Promoting the Culture of Equality and Diversity in the Workplace

Categories: Advice for HR Professionals, Advice for Start-ups and Entrepreneurs, Infographics, Recruitment Advice, Trends and Learning


Organizations and businesses recognize the value of having a culture of equality and diversity in the workplace, as the benefits go beyond just the legal obligations.

Having a diverse workforce and inclusive culture allows organizations to offer a wider range of ideas, skills, and experience. As such, promoting equality and diversity in the workplace is one of the top goals of any employer, recruitment consultant, or HR professional.

A lot of times, people aren’t even aware when their comments or actions can already be considered discriminatory. Most employers would even claim that they practice a culture of equality and inclusivity in their company. So, it’s important to look at all the vital aspects of equality to ensure that proper measures are taken to prevent discrimination.

What Does Workplace Equality and Diversity Mean?

Equality in the workplace means that all employees have access to equal opportunities and peripherals regardless of age, gender, race, disability, sexual orientation, religious beliefs, or class.

Diversity means that business and companies welcome people from various backgrounds. It’s about how an organization reflects these attitudes in their workplace policies and hiring process.

It’s a Conscious and Continuous Effort for All Involved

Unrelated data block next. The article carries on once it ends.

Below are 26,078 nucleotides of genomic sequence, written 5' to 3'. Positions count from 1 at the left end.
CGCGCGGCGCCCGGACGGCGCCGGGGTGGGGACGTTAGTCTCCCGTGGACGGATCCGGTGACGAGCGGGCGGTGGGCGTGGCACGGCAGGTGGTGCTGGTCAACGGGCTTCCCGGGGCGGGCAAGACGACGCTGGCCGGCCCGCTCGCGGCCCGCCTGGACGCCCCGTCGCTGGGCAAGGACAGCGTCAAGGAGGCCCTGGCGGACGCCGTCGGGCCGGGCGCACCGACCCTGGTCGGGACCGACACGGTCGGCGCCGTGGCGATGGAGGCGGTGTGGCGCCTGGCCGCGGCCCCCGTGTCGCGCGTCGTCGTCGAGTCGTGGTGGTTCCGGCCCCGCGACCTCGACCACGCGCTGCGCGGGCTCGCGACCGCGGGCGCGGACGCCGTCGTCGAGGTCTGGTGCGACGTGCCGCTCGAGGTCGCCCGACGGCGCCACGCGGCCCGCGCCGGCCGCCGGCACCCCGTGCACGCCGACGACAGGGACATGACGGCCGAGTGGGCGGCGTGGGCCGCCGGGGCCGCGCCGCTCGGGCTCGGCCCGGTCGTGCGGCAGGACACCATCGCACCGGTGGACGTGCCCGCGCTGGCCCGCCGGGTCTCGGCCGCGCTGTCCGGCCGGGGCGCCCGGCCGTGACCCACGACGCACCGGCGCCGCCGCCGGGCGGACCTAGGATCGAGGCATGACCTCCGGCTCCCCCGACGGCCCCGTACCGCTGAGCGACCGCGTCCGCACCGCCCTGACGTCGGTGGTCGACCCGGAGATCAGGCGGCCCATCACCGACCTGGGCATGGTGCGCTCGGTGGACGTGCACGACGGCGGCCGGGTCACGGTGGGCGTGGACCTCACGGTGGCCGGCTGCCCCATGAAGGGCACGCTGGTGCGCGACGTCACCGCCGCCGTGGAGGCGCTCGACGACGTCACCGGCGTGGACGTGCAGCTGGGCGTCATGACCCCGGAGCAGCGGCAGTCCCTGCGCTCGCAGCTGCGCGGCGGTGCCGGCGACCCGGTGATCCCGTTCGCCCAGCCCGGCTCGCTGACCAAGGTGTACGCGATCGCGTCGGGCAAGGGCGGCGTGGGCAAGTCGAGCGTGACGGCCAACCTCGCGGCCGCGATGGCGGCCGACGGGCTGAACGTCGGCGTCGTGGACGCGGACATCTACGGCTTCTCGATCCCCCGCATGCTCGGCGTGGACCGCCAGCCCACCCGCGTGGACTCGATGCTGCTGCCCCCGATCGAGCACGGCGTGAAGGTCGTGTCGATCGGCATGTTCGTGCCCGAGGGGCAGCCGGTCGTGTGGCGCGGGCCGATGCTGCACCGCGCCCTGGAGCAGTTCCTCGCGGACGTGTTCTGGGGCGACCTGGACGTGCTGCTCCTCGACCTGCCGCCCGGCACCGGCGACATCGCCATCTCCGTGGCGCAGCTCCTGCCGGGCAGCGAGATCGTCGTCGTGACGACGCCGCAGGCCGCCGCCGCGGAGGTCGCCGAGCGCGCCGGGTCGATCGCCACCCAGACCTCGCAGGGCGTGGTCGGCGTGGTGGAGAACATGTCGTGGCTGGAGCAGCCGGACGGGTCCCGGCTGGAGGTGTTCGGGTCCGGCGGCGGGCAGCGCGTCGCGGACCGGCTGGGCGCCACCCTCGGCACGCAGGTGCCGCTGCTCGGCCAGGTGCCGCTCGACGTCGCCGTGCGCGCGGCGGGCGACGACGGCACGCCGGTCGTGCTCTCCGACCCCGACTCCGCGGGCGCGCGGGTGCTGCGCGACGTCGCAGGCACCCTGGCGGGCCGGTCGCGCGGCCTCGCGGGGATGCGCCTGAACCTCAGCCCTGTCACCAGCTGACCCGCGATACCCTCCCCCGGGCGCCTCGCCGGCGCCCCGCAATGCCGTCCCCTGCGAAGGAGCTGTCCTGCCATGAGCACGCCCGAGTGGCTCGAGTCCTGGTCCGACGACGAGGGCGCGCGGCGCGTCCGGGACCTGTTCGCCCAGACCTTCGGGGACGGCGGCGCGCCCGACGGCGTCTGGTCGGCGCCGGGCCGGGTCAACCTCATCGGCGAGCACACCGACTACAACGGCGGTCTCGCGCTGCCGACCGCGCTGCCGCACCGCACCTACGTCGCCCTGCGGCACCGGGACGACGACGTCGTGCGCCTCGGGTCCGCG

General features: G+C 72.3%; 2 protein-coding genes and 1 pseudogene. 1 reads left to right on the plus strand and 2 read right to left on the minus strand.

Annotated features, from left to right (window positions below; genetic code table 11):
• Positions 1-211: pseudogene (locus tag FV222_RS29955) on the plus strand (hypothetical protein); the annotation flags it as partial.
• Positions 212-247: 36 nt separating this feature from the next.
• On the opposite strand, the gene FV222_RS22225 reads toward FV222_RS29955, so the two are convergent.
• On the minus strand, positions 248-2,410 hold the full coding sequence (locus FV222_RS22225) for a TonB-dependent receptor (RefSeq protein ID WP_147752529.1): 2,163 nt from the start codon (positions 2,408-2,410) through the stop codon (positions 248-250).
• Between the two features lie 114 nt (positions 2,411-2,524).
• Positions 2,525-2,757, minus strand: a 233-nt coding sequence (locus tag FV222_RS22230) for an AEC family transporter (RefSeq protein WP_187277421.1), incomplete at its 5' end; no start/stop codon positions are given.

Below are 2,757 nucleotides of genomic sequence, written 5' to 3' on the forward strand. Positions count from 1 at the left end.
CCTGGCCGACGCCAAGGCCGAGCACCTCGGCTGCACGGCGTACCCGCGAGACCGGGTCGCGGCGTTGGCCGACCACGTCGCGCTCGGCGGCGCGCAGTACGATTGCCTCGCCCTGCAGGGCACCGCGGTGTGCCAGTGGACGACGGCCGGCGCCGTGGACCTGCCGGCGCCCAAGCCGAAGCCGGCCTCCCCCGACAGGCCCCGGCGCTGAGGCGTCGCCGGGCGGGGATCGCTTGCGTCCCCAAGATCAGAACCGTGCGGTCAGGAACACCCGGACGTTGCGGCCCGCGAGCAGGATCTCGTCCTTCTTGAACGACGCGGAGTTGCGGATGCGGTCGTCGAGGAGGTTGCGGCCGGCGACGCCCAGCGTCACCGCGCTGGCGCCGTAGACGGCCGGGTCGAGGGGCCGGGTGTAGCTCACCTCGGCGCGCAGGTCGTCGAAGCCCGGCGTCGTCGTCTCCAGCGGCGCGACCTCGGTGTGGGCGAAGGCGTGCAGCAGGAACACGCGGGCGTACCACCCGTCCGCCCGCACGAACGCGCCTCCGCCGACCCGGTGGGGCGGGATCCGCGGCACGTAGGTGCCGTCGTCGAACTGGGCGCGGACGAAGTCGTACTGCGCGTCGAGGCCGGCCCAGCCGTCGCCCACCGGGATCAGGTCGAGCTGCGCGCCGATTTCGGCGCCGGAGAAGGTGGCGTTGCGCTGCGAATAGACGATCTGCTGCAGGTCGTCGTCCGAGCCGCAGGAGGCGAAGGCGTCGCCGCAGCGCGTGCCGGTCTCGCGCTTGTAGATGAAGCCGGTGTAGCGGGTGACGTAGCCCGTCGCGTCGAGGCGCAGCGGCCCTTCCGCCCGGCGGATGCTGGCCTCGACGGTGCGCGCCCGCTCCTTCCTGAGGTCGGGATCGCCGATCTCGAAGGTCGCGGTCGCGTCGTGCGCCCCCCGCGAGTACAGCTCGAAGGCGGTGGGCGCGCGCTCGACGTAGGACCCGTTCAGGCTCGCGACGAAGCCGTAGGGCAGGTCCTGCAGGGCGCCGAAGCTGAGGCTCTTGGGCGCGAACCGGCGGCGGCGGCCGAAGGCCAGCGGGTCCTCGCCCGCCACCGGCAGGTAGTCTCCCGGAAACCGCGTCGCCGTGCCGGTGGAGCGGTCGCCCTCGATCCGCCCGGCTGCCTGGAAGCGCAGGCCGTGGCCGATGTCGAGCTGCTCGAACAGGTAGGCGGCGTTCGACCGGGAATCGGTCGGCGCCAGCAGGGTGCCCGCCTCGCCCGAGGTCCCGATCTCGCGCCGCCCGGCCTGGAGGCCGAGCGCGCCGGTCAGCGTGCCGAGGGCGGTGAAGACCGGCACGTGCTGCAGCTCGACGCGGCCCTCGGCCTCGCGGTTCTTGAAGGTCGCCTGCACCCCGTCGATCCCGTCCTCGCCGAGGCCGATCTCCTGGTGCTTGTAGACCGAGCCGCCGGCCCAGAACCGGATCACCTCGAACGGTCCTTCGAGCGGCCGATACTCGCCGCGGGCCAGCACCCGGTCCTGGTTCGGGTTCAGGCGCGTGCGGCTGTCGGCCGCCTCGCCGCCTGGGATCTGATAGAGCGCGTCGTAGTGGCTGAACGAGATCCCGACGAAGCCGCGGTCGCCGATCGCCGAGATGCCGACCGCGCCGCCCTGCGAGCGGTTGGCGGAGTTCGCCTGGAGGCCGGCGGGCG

Promoting a culture of diversity and equality is a conscious effort for employers. We all know that each person has his or her own set of subjective biases based on the norms, culture, and traditions they experienced while growing up. As a result, there’s a tendency for people to make quick judgments about others whether subconsciously or unconsciously.

According to a study, it takes a few seconds to judge people based on appearance alone. Along with that, verbal and non-verbal cues are filtered through one’s existing values and belief system.

These expectations, belief systems, and values have enormous implications in terms of personal and societal growth, especially for employers, managers, and HR professionals.

Regardless of how aware you think you are of the principles behind equality and diversity, you need to periodically examine your company policies and culture to be sure that you’re on the right track.

To date, workplace equality and diversity issues remain sensitive topics. Yes, they are being addressed. But, as a recruitment consultant, HR professional, manager, or supervisor, you need to make a constant and conscious effort to ensure that your organization promotes a culture of equality and diversity.


Sex and Gender Discrimination

Sex and gender discrimination refers to the unfair or unjust treatment of a person in the workplace just because of their sex, gender, or sexual orientation. A person is either passed off for a promotion, get fired, not hired, or not receive the same benefits as others due to their sex or gender preference.

While some countries or cities have laws protecting employees from sex and gender discrimination, it remains one of the most common issues in the workplace. Over the past several decades, women have made significant progress in terms of labor force participation, but they still represent less than 50% of leaders in various industries.

Meanwhile, 25% of LGBT employees report having experienced discrimination at work in the last five years because of their gender preference or sexual orientation. Discrimination is still rampant for LGBT employees that more than 75% of transgender employees consciously take steps to avoid mistreatment.